A new book co-edited by York University librarian Mary Kandiuk provides a historical and current perspective regarding the unionization of academic librarians in Canada. In Solidarity: Academic Librarian Labour Activism and Union Participation in Canada, co-edited with Jennifer Dekker of the University of Ottawa, was recently published by Library Juice Press.
The collection documents the birth of labour organizing of academic librarians in Canada, explores some of the major labour issues affecting academic librarians in a certified and non-certified union context, and includes case studies relating to the unionization of academic librarians at selected institutions. Topics addressed include the history of academic librarian labour organizing, academic status, leadership in academic staff associations, collective bargaining and recent attacks on the rights and occupational interests of academic librarians at Canadian universities. The volume includes a broad representation of academic librarian labour activists from across Canada. Little in the way of documentation exists on academic librarian union activism and participation in Canada and this work contributes to original research in this area.
Readers will no doubt note that most of the contributions are written by female authors. Importantly, In Solidarity documents the struggles of a largely female occupational group to gain control of their working conditions. This is not surprising given that, as pointed out by Western University Professor Emerita Roma Harris in her seminal work Librarianship: The Erosion of a Woman’s Profession, the “marginalization of librarianship” is due to the fact that it is a “woman’s profession” and that the “undervaluing of library work” is a “product of its gendered nature.” Librarians – mostly female – mobilized early on to tackle issues of pay equity, academic status and professional autonomy. Frustrated by a lack of progress, they turned away from their professional associations and local library administrators and instead looked to the national academic labour organization, the Canadian Association of University Teachers (CAUT), as well as their local faculty associations, to further their collective professional interests.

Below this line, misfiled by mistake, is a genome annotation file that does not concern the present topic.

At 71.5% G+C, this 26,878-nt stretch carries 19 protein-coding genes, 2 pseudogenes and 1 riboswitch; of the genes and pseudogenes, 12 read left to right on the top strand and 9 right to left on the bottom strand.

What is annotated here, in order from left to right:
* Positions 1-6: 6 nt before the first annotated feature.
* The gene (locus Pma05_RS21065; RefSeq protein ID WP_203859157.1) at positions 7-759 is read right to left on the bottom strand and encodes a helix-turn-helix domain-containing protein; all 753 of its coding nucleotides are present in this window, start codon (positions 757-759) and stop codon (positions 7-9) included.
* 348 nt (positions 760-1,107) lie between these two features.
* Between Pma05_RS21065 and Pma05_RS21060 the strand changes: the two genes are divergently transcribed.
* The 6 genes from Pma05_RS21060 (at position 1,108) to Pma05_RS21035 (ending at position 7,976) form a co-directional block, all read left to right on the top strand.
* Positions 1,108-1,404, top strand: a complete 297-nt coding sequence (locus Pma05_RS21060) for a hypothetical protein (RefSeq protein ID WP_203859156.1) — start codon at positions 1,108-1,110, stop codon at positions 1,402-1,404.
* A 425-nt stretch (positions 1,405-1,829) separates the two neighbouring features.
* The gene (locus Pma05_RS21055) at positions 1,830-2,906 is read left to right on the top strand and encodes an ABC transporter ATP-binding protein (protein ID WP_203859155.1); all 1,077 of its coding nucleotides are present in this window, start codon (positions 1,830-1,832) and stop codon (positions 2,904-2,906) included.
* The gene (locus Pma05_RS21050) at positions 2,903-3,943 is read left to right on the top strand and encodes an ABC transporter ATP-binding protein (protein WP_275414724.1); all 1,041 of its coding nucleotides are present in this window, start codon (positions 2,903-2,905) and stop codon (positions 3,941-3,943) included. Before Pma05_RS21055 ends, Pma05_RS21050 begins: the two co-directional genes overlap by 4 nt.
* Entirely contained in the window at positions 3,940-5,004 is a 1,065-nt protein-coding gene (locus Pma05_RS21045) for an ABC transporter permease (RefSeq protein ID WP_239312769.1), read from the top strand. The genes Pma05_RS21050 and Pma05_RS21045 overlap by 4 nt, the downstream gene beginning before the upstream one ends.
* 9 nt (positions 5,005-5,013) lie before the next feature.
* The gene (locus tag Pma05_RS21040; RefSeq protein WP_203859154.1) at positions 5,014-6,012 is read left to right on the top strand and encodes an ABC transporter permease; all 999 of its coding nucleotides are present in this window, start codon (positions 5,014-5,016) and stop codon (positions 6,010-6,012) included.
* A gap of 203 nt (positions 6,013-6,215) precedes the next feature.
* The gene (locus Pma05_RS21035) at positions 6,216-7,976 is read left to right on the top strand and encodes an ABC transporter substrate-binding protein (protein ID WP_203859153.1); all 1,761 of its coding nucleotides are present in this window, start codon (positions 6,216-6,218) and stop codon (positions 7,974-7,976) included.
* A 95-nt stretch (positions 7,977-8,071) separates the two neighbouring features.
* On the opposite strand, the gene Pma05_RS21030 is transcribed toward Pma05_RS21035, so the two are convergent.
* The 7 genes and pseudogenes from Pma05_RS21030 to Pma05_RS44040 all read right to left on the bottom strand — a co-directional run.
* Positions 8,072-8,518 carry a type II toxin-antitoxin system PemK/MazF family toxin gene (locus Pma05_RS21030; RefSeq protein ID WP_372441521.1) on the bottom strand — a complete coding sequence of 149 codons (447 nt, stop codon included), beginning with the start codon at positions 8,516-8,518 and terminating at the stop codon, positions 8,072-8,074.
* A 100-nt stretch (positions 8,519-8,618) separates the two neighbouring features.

Kandiuk, a recipient of the CAUT Academic Librarians’ Distinguished Service Award, has been actively involved in the York University Faculty Association for many years serving three terms as vice-president internal and as a member of three collective bargaining teams. Her own chapter, “Academic Librarians at the Table – Bargaining for Parity,” examines how collective bargaining has long been used by academic librarians in Canada as a means of improving terms and conditions of employment and also in their pursuit of parity with faculty. It explores the structures and practices that are in place to support collective bargaining for academic librarians who are members of certified unions, the issues and challenges faced by academic librarians relating to collective bargaining and as members of faculty bargaining teams, and the strategies that have proven successful at the negotiating table.